I didn't retouch these tomatoes -- they are this stunning!
Gorgeous Sweet Peppers
Beautiful Eggplant
Red Pears already?? Yes, indeed, watch for the salad I make with these
Eight ball zucchini---stuff these babies!
Tomatillos, just waiting to be roasted or smoked
Zucchini--I'll post a recipe for a great cake to make with these

My next stop was Little Italy and my favorite store, Mona Lisa.

 Don't forget the stickball tournament here over Labor Day Weekend.  

 Dr. C. says I could find my way here blindfolded--I think he's right!

There are lots of little stores in Little Italy, but for high quality imported Italian products none compare to Mona.  The men/women who work here are the best!  I arrived at lunch time, it was so crowded and I couldn't get any good shots of the interior, but this is what I brought home.
 Left to right:  Salami di Parma, whole milk mozzarella, Prosciutto di Parma, Italian pine nuts (don't buy the Chinese imports ---read that as Costco---they are awful!) imported Mortadella, fresh Pecorino,Mona Lisa regular sausage--second row, Caffe Calabria Italian Roast (mmm, delish) Cento San Marzano tomatoes, Italian tuna packed in olive oil and a loaf of Bread and Cie French Bread.
I've got our Take 5 ingredients somewhere in this post, and will have the recipe and photos here tomorrow.  Until then, enjoy your day!

Sunday, August 29, 2010

You Put the Lime in the Coconut.....

Remember the old Harry Belafonte song about the witch doctor who recommended that you "put the lime in the coconut and drink them both up?" These limes had been languishing on the counter for about a week, and it was time to transform them. Since I love limey desserts, I decided to make lime bars with coconut macadamia nut crust. These squares are lovely with a cup of tea, or coffee.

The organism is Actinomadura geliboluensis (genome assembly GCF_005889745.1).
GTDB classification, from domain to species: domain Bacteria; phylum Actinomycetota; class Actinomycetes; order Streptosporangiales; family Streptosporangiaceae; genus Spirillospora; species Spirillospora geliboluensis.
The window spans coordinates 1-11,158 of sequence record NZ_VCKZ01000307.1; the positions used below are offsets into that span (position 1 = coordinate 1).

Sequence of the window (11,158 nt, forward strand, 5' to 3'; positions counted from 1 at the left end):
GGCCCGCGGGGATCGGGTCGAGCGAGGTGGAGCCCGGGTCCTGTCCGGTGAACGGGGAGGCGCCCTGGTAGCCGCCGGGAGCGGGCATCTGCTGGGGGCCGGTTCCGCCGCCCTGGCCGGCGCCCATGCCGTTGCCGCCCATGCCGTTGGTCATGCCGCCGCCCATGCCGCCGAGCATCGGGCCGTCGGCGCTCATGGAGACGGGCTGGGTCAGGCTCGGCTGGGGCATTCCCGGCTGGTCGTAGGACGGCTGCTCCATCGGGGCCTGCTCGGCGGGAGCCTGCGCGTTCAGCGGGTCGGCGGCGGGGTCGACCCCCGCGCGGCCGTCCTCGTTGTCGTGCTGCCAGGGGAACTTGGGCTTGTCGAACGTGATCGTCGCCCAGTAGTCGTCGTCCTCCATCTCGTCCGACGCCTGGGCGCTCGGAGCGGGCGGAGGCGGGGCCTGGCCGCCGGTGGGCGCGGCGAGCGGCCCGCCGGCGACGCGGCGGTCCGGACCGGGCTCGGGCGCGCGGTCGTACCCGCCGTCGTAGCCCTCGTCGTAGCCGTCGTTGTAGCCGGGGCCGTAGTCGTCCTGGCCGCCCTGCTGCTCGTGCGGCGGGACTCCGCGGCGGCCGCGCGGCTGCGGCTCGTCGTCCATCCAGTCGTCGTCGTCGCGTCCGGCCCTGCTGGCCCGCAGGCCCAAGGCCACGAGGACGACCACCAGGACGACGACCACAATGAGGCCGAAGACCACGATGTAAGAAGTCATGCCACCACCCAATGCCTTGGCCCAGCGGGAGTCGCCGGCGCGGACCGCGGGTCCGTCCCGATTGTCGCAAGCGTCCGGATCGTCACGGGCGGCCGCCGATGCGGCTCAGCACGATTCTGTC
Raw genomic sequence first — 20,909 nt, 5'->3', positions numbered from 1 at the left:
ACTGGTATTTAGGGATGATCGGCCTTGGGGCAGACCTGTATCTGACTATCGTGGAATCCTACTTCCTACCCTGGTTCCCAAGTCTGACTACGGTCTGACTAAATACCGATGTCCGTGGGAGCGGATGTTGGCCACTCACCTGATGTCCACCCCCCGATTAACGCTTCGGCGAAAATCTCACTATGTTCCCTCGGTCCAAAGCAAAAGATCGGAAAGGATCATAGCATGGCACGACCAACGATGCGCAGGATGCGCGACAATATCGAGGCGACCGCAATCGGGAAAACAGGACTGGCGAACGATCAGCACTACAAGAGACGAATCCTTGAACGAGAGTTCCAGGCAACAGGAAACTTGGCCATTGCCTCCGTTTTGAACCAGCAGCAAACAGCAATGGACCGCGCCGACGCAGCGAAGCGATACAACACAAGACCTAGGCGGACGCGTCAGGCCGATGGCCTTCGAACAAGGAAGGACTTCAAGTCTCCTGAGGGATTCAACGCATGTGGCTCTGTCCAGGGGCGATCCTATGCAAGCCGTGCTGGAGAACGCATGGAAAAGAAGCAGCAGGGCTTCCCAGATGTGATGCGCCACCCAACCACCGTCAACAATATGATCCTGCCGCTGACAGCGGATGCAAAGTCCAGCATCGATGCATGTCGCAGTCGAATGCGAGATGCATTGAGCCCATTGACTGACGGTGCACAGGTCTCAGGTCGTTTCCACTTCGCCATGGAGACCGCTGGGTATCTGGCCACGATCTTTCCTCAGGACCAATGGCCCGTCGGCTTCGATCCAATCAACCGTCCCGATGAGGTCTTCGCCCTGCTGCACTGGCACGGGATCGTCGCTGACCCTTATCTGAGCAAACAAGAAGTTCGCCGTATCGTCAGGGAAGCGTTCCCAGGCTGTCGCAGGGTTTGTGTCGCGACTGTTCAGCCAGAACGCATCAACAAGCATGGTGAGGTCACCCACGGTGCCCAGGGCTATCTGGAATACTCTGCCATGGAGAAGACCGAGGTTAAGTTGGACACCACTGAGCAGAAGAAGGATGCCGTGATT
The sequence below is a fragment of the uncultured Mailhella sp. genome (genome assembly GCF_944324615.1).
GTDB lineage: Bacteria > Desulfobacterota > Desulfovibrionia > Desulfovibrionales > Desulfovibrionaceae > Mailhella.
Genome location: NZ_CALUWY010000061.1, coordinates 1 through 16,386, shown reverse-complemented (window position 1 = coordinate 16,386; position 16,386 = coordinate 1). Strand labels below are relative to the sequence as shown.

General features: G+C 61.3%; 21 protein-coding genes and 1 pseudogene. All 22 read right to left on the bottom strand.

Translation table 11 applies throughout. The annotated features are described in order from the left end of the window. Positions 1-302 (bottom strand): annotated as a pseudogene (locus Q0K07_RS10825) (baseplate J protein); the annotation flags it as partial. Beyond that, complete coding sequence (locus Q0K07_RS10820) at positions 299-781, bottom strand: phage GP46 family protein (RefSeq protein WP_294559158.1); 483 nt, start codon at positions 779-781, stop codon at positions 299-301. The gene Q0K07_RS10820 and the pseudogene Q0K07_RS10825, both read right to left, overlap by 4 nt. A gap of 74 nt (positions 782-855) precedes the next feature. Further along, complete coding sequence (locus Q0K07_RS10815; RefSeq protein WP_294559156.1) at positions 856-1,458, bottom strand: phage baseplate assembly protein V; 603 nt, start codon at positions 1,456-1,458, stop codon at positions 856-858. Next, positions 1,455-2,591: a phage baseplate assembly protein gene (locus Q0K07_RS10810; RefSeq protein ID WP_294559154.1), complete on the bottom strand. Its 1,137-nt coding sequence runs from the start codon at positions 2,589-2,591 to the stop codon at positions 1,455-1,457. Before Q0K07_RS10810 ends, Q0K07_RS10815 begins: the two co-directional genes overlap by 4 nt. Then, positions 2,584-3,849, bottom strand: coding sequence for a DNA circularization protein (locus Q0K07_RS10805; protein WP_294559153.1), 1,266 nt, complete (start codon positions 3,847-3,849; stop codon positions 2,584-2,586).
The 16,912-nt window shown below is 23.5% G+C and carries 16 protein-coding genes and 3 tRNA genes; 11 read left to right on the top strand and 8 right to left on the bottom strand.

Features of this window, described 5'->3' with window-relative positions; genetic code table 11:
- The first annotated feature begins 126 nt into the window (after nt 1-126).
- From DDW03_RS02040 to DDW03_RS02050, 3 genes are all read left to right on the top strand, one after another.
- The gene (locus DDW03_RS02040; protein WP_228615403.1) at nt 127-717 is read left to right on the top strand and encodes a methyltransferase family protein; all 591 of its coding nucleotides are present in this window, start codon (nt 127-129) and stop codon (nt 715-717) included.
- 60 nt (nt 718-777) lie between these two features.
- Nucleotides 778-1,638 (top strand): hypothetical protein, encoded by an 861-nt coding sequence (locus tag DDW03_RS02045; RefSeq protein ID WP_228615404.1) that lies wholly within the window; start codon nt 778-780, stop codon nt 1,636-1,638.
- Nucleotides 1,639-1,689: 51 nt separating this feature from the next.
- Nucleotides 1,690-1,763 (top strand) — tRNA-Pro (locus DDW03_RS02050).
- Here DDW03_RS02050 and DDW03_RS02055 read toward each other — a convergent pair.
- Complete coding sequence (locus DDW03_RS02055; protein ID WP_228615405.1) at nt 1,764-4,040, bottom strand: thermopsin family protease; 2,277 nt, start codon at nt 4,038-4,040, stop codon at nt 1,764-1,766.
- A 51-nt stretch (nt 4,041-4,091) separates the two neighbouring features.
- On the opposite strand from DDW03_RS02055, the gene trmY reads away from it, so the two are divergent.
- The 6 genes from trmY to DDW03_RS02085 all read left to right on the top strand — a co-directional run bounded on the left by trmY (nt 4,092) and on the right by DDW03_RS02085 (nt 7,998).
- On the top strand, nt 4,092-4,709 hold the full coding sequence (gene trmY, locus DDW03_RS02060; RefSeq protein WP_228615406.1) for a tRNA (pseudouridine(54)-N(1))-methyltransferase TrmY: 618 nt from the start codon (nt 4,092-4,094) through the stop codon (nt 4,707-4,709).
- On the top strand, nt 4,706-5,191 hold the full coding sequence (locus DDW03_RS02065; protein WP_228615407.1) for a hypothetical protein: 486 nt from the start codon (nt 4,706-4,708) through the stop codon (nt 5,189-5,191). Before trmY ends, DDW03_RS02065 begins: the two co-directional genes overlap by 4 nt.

Key limes are small and expensive; these Persian or Tahiti limes are more readily available year round


Crust ingredients:  Confectioners' sugar, all-purpose flour (King Arthur, please), macadamia nuts, and angel flake coconut.

Mix the crust ingredients in the food processor: if you don't have a food processor, shame on you!  A pastry blender will work well if you aren't plugged in.

Spread the crust evenly in the pan; lay a piece of plastic down, and roll the crust with this cute little roller

Voila!  Gorgeous with a flutter of toasted coconut over the top!

Cut the bars while they are warm.  When the filling cools, it will be harder to cut.

Dr. C. has already had 3 of these, and I'm warming up the espresso machine, to enjoy one while I continue to edit my 900+ page manuscript that is due by Wednesday.  Yes, my hair is on fire, but I'll get it done!
Tomorrow, I'm going to visit my friends at Specialty Produce to get some ideas for our Take 5 this week. I hope you all had a wonderful weekend. 

Lime in the Coconut Bars


Makes about 24 two inch bars


2 cups unbleached all-purpose flour

1/2 cup confectioners’ sugar

1 cup (2 sticks) cold unsalted butter

1 cup sweetened shredded coconut

1/2 cup chopped macadamia nuts

  • Preheat the oven to 350°F. Coat a 13 x 9-inch baking pan with nonstick cooking spray.
  • To make the crust, combine the ingredients in a food processor and pulse until the mixture resembles small peas. Evenly press into the bottom of the prepared pan.
  • Bake until browned, about 20 minutes. Remove from the oven and let cool for 10 minutes.



 1 1/2 cups granulated sugar